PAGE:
Describing habitat for Comanche Peak prairie clover has assisted Texas Parks and Wildlife in conserving this rare Texas endemic
Describing habitat for a state-threatened species-Texas kangaroo rat
-state threatened species due to its rareness and small geographic range -IUCN (1986) lists habitat loss and degradation resulting from agricultural and infrastructure development as major threats -being reviewed by USFWS for possible listing due to habitat loss
Live traps and quadrats used to describe habitat
New populations we discovered and our description of habitat have assisted U.S. Fish and Wildlife Service and Texas Parks and Wildlife in determining the conservation needs of this rare Texas mammal
Environmental Biology- Describing River Bottomland Communities
River Bottomland Forests are some of the most -biologically diverse, -productive, -widely distributed, -and modified by flood control projects and exotic plants. Therefore, interest in managing, preserving, and restoring this ecosystem is high. However quantitative data is limited.
Grass dominated community of the Bosque River bottomland
Sugarberry the woody dominant of the Bosque River Bottomland (56% IV)
Japanese honeysuckle the dominant exotic of the Bosque River Bottomland (7.5% samples)
Extensive herbaceous layer is important for wildlife feeding and reproduction in bottomlands.
Well developed herbaceous layer protects bottomlands during flooding and slows soil erosion.
Knowing the species that occur in bottomlands can assist in river bottomland restoration across the state and eradication of exotics
The following publications have involved students from my laboratory at Tarleton: Rosiere, R. E., A. D. Nelson, and L.P. Cowley. 2013. Composition and structure of a mixed-hardwood bottomland forest in the West Cross Timbers of North-central Texas. The Southwestern Naturalist. 58: 81-90. Brister, J. S. and A. D. Nelson. 2012. Vegetative ecology of natural and constructed wetlands along the Leon River in Comanche County, Texas. Texas Journal of Science. In Press. Nelson, A. D. and S. Burgess. 2011. Notes on the flora of Somervell County Texas with additions and significant range extensions. Texas Journal of Science. In Press.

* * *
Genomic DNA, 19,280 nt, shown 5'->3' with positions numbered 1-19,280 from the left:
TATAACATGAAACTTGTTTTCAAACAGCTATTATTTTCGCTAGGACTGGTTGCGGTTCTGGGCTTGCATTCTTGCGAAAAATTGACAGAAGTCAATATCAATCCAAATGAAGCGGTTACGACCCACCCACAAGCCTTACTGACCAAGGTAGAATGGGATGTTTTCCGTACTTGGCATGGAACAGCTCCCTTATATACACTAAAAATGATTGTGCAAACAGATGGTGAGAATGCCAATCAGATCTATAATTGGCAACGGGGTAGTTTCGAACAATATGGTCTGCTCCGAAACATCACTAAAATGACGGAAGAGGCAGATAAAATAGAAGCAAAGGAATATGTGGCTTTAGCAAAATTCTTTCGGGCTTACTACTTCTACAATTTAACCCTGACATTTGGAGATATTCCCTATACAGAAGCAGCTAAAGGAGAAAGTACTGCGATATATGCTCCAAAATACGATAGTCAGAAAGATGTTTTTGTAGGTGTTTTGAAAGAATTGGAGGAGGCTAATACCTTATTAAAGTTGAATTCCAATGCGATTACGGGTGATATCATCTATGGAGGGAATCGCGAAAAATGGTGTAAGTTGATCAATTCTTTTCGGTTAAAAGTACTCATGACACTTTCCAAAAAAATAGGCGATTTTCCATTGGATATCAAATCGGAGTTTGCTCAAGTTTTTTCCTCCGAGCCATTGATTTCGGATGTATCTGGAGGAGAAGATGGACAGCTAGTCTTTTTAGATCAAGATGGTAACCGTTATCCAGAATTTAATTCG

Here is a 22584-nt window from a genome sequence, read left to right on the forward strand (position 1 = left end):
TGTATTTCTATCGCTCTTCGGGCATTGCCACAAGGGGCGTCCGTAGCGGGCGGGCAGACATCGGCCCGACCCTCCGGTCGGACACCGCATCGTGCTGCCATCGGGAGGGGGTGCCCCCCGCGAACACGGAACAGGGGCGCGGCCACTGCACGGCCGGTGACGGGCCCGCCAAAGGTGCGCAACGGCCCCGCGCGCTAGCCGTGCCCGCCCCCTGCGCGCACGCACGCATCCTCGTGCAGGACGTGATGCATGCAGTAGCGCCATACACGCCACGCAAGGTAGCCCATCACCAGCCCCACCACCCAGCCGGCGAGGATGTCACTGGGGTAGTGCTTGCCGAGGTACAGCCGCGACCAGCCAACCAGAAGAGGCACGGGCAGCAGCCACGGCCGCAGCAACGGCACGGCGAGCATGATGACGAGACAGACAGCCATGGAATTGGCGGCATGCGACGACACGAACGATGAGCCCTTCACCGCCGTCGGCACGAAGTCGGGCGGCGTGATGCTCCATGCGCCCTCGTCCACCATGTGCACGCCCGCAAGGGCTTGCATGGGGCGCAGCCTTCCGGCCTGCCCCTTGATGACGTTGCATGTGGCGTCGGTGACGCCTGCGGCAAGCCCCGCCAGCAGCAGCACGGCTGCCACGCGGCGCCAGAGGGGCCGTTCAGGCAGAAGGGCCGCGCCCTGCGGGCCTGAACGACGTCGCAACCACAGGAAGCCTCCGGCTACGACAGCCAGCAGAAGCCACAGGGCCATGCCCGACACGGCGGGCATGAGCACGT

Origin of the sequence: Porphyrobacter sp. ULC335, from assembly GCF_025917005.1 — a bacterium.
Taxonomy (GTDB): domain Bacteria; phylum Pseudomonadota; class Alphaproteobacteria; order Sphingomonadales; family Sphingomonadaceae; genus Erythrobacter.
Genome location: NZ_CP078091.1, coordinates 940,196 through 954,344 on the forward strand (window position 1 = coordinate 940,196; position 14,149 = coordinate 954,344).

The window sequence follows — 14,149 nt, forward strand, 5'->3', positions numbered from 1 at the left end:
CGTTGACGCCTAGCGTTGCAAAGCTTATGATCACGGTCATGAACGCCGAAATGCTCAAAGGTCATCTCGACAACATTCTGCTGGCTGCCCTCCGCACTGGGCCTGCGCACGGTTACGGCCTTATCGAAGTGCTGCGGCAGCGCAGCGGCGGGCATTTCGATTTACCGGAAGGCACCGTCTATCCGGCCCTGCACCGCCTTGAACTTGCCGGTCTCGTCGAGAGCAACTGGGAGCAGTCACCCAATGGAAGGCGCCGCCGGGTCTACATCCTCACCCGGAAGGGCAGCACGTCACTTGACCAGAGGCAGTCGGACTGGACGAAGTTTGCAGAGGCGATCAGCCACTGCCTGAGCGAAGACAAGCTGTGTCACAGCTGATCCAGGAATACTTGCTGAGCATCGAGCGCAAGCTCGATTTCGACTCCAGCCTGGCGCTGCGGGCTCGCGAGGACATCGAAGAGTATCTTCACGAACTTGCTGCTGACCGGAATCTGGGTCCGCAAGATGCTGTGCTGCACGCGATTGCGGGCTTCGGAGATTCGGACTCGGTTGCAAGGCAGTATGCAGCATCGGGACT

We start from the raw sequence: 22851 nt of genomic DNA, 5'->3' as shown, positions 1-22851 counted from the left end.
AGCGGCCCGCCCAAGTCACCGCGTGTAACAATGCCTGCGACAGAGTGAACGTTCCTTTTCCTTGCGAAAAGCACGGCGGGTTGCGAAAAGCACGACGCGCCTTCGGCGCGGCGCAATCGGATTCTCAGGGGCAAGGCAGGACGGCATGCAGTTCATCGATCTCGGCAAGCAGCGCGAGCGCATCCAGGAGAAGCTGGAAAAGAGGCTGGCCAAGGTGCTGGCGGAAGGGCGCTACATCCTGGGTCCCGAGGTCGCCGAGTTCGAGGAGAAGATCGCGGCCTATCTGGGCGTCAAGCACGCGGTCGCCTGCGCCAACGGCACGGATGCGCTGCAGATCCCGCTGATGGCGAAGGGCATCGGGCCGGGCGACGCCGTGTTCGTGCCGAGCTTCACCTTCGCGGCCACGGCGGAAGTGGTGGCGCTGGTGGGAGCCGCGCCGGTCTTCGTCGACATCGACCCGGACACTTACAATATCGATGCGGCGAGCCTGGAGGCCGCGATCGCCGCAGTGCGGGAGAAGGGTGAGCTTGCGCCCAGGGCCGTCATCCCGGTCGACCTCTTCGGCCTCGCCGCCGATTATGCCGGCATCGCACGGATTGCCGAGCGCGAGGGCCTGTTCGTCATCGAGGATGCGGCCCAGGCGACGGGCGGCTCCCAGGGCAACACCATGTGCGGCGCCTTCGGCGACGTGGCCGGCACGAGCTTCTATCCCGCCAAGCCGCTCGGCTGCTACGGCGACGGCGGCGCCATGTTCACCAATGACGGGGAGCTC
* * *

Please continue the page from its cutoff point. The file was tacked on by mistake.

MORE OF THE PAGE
Publications (cont.) Nelson, A. D., H. Rathburn, and C. Rosson. 2011. Range extensions and county records for angiosperms from Palo Pinto County, Texas. Texas Journal of Science. In Press. Harsley, S. and A. D. Nelson. 2010. County records and major range extensions for West Cross Timbers’ angiosperms from Hunewell Ranch in Erath County, Texas. Texas Journal of Science. 62: 111-126. Stasey W. C., J. R. Goetze, P. D. Sudman, and A. D. Nelson. 2010. Occurrence of the Texas kangaroo rat in two different habitats in Wichita County, Texas. Texas Journal of Science. 62: 3-14.
Publications (cont.) Nelson, A. D., J. R. Goetze, E. Watson, and Mark Nelson. 2009. Changes in vegetation patterns and its effect on Texas kangaroo rats (Dipodomys elator). Texas Journal of Science. 61: 119-130. Goetze, J. R., A. D. Nelson, & W. C. Stasey. 2008. Notes on behavior of the Texas kangaroo rat (Dipodomys elator). Texas Journal of Science 60: 309-316. Goetze, J., W. C. Stasey, A. D. Nelson, and P. D. Sudman. 2007. Habitat attributes and population size of Texas kangaroo rats on an intensely grazed pasture in Wichita County, Texas. Texas Journal of Science. 59: 11-22.
Publications (cont.) Nelson, A. D., M. Samuel, J. Tucker, C. Jackson, and A. Stahlecker-Roberson. 2006. Assessment of genetic diversity and sectional boundaries in tetraploid peanuts (Arachis). Peanut Science. 33: 64-67. McPhail S., and A. D. Nelson. 2005. Range extensions and county records for angiosperms from the southwestern Cross Timbers in Eastland County, Texas. Texas Journal of Science. 57: 211-222.